The appearance of unusual or non-normative physical, intellectual, and developmental traits in newborn infants perplexed premodern medical and literary authorities. Birth defects that are today classified as congenital abnormalities resulting from genetic and environmental factors were viewed in the Middle Ages as resulting from the deception of demons, or attributed to the physiological defectiveness of the mother’s body according to the Aristotelian model. Children with malformations complicated medieval theological ideas surrounding the perfection of the human body as a creation of God and the allegorical figure of Nature as a divine agent. This project explores representations of children with congenital abnormalities as they appear in medical and romance literature and shows that to medieval authorities, they were both monstrous and marvelous.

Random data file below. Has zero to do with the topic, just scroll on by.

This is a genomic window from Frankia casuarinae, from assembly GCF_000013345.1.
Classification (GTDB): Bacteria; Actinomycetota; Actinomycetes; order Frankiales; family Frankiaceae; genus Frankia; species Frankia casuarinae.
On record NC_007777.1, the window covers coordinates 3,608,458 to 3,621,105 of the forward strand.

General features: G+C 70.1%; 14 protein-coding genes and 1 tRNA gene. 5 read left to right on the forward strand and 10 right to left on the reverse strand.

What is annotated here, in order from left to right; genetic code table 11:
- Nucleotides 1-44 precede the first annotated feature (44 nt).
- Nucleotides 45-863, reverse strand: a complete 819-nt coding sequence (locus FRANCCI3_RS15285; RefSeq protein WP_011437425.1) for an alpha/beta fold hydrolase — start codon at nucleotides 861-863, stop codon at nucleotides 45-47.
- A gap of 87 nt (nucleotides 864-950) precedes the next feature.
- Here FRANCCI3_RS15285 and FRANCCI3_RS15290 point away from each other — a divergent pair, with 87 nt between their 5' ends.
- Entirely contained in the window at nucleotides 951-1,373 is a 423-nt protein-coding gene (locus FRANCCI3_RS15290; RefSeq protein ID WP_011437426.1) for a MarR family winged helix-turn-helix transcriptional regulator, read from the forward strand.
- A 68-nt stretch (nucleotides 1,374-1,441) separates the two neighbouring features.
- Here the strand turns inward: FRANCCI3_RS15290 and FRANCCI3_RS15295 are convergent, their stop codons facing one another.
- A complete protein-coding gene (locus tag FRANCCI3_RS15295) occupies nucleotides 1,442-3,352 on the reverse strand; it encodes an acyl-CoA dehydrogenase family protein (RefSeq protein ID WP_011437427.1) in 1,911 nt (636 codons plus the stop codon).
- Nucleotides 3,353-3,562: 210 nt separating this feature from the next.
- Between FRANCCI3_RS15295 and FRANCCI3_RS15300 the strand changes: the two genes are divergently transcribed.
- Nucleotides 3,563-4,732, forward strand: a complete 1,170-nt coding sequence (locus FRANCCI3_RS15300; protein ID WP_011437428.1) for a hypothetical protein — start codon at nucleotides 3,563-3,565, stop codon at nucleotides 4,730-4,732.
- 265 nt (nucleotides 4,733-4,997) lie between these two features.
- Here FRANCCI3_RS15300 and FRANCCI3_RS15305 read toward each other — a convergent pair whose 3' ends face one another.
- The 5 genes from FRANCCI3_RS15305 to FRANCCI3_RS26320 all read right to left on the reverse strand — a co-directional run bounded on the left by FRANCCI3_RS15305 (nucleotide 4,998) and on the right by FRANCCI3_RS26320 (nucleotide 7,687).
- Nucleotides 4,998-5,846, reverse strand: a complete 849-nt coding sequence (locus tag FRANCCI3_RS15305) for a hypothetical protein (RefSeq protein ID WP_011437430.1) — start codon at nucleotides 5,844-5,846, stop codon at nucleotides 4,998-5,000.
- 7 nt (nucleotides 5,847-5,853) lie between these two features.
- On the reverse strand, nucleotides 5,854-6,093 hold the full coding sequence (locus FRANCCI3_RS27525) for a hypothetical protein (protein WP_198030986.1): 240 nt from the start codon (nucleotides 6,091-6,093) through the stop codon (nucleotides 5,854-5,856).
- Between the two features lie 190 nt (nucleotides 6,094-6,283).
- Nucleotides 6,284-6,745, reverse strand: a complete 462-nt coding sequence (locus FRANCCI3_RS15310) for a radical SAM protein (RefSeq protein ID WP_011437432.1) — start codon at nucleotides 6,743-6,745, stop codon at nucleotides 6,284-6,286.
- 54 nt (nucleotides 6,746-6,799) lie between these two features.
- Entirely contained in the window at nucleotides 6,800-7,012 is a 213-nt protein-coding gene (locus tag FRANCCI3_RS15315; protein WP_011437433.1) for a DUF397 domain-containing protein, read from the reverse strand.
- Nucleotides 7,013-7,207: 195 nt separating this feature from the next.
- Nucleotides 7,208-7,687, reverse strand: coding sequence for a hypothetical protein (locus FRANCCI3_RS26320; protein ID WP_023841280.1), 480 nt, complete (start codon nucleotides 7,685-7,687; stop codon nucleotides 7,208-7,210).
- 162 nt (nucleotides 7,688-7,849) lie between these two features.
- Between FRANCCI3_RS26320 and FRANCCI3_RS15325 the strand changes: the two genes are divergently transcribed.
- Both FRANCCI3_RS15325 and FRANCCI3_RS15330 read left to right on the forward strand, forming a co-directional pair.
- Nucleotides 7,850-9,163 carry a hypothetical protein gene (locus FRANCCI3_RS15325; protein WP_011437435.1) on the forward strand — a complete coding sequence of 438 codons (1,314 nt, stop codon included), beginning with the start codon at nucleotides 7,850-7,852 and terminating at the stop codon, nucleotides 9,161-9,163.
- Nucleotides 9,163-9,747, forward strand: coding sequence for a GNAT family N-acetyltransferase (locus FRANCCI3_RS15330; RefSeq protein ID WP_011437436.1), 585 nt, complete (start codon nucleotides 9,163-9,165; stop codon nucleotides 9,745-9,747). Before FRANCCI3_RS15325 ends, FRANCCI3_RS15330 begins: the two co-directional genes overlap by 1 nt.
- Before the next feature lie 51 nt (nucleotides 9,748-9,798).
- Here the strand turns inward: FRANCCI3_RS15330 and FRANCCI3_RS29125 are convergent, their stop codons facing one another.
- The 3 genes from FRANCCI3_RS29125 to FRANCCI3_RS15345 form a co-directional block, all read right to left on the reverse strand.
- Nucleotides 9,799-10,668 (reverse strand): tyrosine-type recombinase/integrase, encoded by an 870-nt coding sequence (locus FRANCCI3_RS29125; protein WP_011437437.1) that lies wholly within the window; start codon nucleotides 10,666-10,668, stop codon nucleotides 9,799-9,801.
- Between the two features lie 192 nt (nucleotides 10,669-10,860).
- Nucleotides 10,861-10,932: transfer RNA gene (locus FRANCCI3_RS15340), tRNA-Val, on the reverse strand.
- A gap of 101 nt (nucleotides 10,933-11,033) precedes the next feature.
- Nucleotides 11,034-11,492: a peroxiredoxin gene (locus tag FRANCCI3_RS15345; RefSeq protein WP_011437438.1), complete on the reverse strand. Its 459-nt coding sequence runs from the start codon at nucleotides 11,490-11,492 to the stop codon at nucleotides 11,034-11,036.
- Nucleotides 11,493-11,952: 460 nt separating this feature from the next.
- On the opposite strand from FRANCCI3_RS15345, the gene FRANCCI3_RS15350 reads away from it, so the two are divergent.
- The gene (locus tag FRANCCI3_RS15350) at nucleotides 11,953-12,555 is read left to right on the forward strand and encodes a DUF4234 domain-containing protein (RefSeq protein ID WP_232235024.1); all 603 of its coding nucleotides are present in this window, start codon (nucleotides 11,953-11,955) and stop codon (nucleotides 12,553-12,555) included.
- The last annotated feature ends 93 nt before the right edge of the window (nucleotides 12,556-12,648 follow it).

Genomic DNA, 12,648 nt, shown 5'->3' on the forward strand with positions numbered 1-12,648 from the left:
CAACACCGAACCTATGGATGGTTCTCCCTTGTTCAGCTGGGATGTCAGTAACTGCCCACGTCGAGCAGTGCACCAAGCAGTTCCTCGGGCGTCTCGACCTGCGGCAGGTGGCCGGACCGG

Romance literature contains examples of many such children who live into adulthood and are endowed with superior physical strength and intellect despite, or perhaps because of, their physical impairments and their fantastic, potentially demonic lineages. Using textual and visual representations of pregnant women, themselves considered a special category of being, and monstrous births from the late Middle Ages, my project will explore the cultural implications of premodern constructions of ability and dis-ability as they relate to categorizations of the body in terms of gender and sexuality.